On September 16, 2019, the Department of Justice and the CFTC jointly announced the indictment of three precious metal traders for an alleged eight year conspiracy to manipulate gold, silver, platinum, and palladium futures prices and civil charges based upon the same conduct. (One former trader from the institution had already pleaded guilty to one count of commodities fraud and one count of conspiracy to commit wire fraud, commodities fraud, price manipulation, and spoofing; a second former trader had pleaded guilty to one count of conspiracy to engage in spoofing and one count of spoofing.)
At the heart of the indictment are two types of conduct: spoofing and trading to defend or trigger barrier options. The joint announcement and the indictment are noteworthy. First, the clearly intended message is that market manipulation, and spoofing in particular, are top priorities of the Department and the CFTC. In announcing the charges, the head of the Justice Department’s Criminal Division, Brian Benczkowski, said that the charges should leave “no doubt that the Department is committed to prosecuting” manipulation in the commodities markets. This case is the first time in which the Department has brought charges for alleged manipulation of barrier options.
The same day, the CFTC announced a separate spoofing settlement. Since this announcement, the CFTC announced civil spoofing settlements with six firms and a trader. The settlements variously involved spoofing and related misconduct in e-mini futures S&P 500 futures, emerging markets FX options (EFX options), and precious metals futures. The SEC, too, is pursuing cases, announcing on October 2 the settlement of a case brought in March 2017 against Lek Securities Corp and its principal alleging they facilitated a customers’ layering of hundreds of thousands of trades to spoof the markets in “numerous” U.S. stocks and corresponding options, employing traders in Eastern Europe and Asia to do so. The case continues against the customer, dba Avalon FA Ltd., and that firm’s principals. We expect to see additional, similar investigations into various products and markets.
The Department’s September 16 indictment is notable in a number of respects. This post will highlight just a few. First, the indictment charges more than commodities fraud, spoofing, and bank fraud; it charges the traders with violation of RICO, the Racketeer Influenced Corrupt Organizations Act, 18 U.S.C. 1962(c). Further, the indictment charges that the RICO enterprise is the financial institution’s precious metals trading desk, including its New York, London and Singapore regional desks.
The use of RICO in a market manipulation case raises the risk profile of market misconduct for financial institutions and their employees, who must now be concerned about being the target of a potential RICO charge if the Department concludes significant misconduct has occurred over a long period and has involved multiple individuals within the financial institution. Further, RICO has extraterritorial reach when the underlying predicate offenses occur abroad. Thus, foreign companies and foreign subsidiaries of U.S. businesses may face increased risk under RICO.
It also is significant that the Department charged the traders with carrying out the fraud and conspiracy by, in turn, “lying to and otherwise deceiving” their employer, the CME Group, and the CFTC “ to shield their unlawful activities” by making (i) false annual compliance certifications, (ii) false responses to internal Compliance reviews of their trading practices, and (iii) (far less surprising) false responses to CME Group and CFTC investigations, asserting in all cases that their trading was in compliance with firm rules, law, and regulations. These alleged fraudulent statements are also pleaded as predicate acts as part of the RICO charge. However, the recipients of false certifications cannot simply assume a government authority or a court in civil litigation will accept a false certification as a defense to a claim based upon the misconduct of the employee by respondeat superior, particularly without having surveillance and control systems adequate in light of a reasonable risk profile of the business.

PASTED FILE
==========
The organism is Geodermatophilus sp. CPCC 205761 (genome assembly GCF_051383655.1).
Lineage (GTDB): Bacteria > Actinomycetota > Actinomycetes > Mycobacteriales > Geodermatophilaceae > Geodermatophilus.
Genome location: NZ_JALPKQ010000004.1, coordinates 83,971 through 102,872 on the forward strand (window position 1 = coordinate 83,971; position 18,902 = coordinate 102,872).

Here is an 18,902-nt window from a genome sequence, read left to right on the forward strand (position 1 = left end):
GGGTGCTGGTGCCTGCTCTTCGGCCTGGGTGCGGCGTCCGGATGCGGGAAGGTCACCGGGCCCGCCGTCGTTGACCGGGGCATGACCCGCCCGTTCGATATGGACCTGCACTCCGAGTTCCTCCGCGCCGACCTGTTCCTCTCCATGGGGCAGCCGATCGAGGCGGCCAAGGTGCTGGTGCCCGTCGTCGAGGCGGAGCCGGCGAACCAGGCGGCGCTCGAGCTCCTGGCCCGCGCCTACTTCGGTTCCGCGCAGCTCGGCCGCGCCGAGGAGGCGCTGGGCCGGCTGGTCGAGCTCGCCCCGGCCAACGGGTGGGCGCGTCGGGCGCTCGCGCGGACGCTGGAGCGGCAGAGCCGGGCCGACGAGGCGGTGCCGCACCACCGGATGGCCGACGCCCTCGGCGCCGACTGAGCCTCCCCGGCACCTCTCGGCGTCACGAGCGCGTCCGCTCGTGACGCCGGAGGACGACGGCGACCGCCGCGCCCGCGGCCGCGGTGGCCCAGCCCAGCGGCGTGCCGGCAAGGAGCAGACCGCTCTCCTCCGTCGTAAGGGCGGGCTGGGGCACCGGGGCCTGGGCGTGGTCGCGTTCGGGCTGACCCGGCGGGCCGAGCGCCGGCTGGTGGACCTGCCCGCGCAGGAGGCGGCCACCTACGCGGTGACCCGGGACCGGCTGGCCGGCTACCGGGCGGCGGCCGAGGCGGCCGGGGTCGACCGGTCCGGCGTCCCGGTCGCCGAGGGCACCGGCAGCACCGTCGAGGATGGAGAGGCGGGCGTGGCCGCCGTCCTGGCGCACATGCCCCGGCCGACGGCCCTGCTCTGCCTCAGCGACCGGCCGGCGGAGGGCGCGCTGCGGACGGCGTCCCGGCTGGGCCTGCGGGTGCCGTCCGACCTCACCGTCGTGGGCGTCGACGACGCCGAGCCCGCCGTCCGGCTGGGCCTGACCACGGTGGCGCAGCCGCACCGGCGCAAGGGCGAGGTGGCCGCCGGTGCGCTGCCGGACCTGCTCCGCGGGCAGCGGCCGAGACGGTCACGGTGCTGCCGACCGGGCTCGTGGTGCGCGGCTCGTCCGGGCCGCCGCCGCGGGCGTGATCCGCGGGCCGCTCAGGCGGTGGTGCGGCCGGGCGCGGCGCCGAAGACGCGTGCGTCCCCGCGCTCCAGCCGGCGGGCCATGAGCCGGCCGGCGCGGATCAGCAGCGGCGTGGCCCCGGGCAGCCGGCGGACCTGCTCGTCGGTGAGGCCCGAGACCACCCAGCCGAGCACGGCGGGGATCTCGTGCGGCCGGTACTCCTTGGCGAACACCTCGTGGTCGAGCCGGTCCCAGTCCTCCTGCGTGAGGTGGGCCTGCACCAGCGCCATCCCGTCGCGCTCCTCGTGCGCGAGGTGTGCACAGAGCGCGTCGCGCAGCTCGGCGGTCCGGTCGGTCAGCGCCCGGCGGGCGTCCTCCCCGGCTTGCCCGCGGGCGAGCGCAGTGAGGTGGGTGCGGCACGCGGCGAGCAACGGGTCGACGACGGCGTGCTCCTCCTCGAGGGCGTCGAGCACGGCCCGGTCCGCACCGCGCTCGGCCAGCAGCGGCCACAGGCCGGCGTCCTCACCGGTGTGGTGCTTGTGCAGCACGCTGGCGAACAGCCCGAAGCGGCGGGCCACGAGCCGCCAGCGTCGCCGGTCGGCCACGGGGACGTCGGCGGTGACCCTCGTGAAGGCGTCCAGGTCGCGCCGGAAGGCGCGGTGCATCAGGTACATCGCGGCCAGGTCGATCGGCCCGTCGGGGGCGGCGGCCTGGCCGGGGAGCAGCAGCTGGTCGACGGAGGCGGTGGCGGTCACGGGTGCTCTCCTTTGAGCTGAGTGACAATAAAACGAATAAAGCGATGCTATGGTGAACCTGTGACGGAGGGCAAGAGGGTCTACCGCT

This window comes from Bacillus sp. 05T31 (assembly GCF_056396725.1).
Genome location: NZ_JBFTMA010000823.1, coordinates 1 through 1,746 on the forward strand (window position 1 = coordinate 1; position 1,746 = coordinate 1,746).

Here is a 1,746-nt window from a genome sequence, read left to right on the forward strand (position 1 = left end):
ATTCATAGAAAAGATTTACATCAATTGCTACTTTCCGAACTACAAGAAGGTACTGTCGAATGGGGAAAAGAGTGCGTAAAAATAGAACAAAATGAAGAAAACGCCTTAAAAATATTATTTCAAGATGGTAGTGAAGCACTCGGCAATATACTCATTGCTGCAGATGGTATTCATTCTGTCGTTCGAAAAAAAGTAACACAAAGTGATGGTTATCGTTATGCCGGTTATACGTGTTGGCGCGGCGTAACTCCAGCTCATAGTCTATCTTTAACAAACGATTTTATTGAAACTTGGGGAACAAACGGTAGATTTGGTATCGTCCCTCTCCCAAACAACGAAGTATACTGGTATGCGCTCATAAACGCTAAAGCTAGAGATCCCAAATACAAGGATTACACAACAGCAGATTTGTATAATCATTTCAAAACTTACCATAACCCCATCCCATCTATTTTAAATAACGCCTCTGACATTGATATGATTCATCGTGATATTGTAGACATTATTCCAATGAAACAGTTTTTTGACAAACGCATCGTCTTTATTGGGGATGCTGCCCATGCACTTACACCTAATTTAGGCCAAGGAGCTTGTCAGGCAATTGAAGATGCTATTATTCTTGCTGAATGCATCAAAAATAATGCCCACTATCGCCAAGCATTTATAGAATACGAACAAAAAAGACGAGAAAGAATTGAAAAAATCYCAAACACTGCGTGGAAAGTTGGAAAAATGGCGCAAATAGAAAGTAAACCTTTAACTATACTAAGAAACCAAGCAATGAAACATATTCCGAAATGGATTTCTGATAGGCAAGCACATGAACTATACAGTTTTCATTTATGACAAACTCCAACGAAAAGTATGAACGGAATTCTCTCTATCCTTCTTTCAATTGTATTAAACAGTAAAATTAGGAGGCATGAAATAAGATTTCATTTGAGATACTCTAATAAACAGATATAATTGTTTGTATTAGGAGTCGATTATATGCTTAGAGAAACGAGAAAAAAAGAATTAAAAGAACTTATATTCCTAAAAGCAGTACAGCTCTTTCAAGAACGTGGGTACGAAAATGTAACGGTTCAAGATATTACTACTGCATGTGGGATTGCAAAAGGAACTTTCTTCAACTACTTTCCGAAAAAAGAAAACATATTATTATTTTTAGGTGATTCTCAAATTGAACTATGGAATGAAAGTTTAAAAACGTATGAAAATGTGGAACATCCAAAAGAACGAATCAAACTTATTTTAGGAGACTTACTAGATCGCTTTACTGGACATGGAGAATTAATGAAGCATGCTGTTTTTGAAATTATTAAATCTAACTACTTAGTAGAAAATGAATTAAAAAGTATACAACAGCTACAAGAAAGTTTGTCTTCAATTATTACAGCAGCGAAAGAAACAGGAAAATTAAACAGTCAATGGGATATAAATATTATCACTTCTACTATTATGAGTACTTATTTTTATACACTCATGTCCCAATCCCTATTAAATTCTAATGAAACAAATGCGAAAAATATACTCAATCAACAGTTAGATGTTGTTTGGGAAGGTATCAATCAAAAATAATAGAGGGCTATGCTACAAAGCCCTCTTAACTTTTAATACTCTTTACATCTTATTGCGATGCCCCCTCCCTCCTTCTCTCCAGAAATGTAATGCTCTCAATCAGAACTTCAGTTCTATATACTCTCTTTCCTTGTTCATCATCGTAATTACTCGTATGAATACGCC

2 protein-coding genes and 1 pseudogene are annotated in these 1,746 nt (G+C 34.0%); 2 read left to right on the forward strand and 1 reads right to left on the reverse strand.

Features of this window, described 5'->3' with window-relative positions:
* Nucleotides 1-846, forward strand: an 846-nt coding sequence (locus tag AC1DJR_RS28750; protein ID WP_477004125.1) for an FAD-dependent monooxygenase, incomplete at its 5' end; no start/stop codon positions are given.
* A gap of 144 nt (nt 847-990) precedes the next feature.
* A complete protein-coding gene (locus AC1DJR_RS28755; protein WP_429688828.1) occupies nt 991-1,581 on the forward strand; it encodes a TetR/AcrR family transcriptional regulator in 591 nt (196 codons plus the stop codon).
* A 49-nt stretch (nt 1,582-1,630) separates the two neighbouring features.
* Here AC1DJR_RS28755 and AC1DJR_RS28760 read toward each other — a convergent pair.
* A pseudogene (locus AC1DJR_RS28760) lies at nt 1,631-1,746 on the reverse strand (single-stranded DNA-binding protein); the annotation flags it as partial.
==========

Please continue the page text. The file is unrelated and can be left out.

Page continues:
Finally, after noting that the alleged misconduct was identified through “a combination of data analysis and traditional law enforcement techniques” and that the Department will be expanding its use of data analysis to other products and financial markets, Mr. Benczkowski emphasized that financial institutions “are best-positioned to review and surveil the trading activity of their own employees.” And, the Department expects them “to do so diligently” and “voluntarily self-disclose it to the Department, the FBI, the CFTC, and other regulators, rather than wait for us to find it on our own.” The message to financial institutions is an important one: Take a fresh look at training, trading surveillance systems (both order and transaction surveillance) and compliance controls for various business units, as well as communications surveillance. The systems can be measured against the Department’s recently updated (April 2019) guidance on compliance systems (attached), which is very general, but provides benchmark criteria that Risk, Compliance, and Legal professionals will recognize.
Jim McLoughlin’s extensive regulatory, litigation and arbitration track record includes civil trials and appeals in various state and federal courts across the country, as well as criminal investigations, trials and appeals in matters from anti-terrorism to antitrust to securities fraud. He has represented clients in responding to and defending investigations by the Department of Justice, the CFTC, and many other U.S. regulators, as well as the United Kingdom FCA, the Monetary Authority of Singapore, the Hong Kong Monetary Authority, the Central Bank of Brazil, the Brazilian IRS and the Korean FTC, among others. View Mr. McLoughlin’s full bio.